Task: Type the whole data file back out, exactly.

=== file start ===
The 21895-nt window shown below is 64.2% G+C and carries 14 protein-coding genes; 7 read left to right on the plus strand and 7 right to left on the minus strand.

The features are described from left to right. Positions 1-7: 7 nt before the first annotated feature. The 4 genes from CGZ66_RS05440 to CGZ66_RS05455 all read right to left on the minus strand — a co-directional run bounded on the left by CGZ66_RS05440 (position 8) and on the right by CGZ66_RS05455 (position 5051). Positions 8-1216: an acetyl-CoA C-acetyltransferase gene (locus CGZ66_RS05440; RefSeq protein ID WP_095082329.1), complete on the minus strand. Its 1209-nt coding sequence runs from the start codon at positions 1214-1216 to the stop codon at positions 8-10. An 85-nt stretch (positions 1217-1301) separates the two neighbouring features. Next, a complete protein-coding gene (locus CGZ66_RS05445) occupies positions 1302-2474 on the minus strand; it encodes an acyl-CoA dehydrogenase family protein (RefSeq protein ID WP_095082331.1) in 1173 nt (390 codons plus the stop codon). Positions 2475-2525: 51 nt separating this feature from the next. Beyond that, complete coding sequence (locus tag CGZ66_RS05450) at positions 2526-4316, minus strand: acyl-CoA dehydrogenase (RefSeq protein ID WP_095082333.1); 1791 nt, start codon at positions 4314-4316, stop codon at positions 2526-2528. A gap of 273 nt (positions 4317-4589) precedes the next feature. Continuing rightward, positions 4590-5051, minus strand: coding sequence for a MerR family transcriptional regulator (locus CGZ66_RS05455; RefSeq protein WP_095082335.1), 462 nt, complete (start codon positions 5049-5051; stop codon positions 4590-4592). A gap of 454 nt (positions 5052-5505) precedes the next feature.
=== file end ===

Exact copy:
The 21895-nt window shown below is 64.2% G+C and carries 14 protein-coding genes; 7 read left to right on the plus strand and 7 right to left on the minus strand.

The features are described from left to right. Positions 1-7: 7 nt before the first annotated feature. The 4 genes from CGZ66_RS05440 to CGZ66_RS05455 all read right to left on the minus strand — a co-directional run bounded on the left by CGZ66_RS05440 (position 8) and on the right by CGZ66_RS05455 (position 5051). Positions 8-1216: an acetyl-CoA C-acetyltransferase gene (locus CGZ66_RS05440; RefSeq protein ID WP_095082329.1), complete on the minus strand. Its 1209-nt coding sequence runs from the start codon at positions 1214-1216 to the stop codon at positions 8-10. An 85-nt stretch (positions 1217-1301) separates the two neighbouring features. Next, a complete protein-coding gene (locus CGZ66_RS05445) occupies positions 1302-2474 on the minus strand; it encodes an acyl-CoA dehydrogenase family protein (RefSeq protein ID WP_095082331.1) in 1173 nt (390 codons plus the stop codon). Positions 2475-2525: 51 nt separating this feature from the next. Beyond that, complete coding sequence (locus tag CGZ66_RS05450) at positions 2526-4316, minus strand: acyl-CoA dehydrogenase (RefSeq protein ID WP_095082333.1); 1791 nt, start codon at positions 4314-4316, stop codon at positions 2526-2528. A gap of 273 nt (positions 4317-4589) precedes the next feature. Continuing rightward, positions 4590-5051, minus strand: coding sequence for a MerR family transcriptional regulator (locus CGZ66_RS05455; RefSeq protein WP_095082335.1), 462 nt, complete (start codon positions 5049-5051; stop codon positions 4590-4592). A gap of 454 nt (positions 5052-5505) precedes the next feature.